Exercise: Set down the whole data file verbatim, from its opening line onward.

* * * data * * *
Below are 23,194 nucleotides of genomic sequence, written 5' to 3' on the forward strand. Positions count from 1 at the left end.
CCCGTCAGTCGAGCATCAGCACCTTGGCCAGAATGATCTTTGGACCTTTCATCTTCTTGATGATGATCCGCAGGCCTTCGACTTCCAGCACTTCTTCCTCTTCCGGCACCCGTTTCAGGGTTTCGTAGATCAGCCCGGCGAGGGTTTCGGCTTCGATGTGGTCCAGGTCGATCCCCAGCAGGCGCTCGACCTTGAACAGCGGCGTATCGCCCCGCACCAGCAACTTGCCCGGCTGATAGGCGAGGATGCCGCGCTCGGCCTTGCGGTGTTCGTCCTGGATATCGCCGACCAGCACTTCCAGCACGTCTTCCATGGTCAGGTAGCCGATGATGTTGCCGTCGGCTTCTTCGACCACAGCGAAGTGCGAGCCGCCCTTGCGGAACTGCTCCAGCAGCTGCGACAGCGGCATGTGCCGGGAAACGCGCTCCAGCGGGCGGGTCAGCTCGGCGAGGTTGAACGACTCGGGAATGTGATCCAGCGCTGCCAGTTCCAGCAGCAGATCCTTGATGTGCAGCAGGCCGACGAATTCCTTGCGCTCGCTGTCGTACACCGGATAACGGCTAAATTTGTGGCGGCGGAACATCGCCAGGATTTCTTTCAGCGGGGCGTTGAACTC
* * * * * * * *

Below are 23,194 nucleotides of genomic sequence, written 5' to 3' on the forward strand. Positions count from 1 at the left end.
CCCGTCAGTCGAGCATCAGCACCTTGGCCAGAATGATCTTTGGACCTTTCATCTTCTTGATGATGATCCGCAGGCCTTCGACTTCCAGCACTTCTTCCTCTTCCGGCACCCGTTTCAGGGTTTCGTAGATCAGCCCGGCGAGGGTTTCGGCTTCGATGTGGTCCAGGTCGATCCCCAGCAGGCGCTCGACCTTGAACAGCGGCGTATCGCCCCGCACCAGCAACTTGCCCGGCTGATAGGCGAGGATGCCGCGCTCGGCCTTGCGGTGTTCGTCCTGGATATCGCCGACCAGCACTTCCAGCACGTCTTCCATGGTCAGGTAGCCGATGATGTTGCCGTCGGCTTCTTCGACCACAGCGAAGTGCGAGCCGCCCTTGCGGAACTGCTCCAGCAGCTGCGACAGCGGCATGTGCCGGGAAACGCGCTCCAGCGGGCGGGTCAGCTCGGCGAGGTTGAACGACTCGGGAATGTGATCCAGCGCTGCCAGTTCCAGCAGCAGATCCTTGATGTGCAGCAGGCCGACGAATTCCTTGCGCTCGCTGTCGTACACCGGATAACGGCTAAATTTGTGGCGGCGGAACATCGCCAGGATTTCTTTCAGCGGGGCGTTGAACTC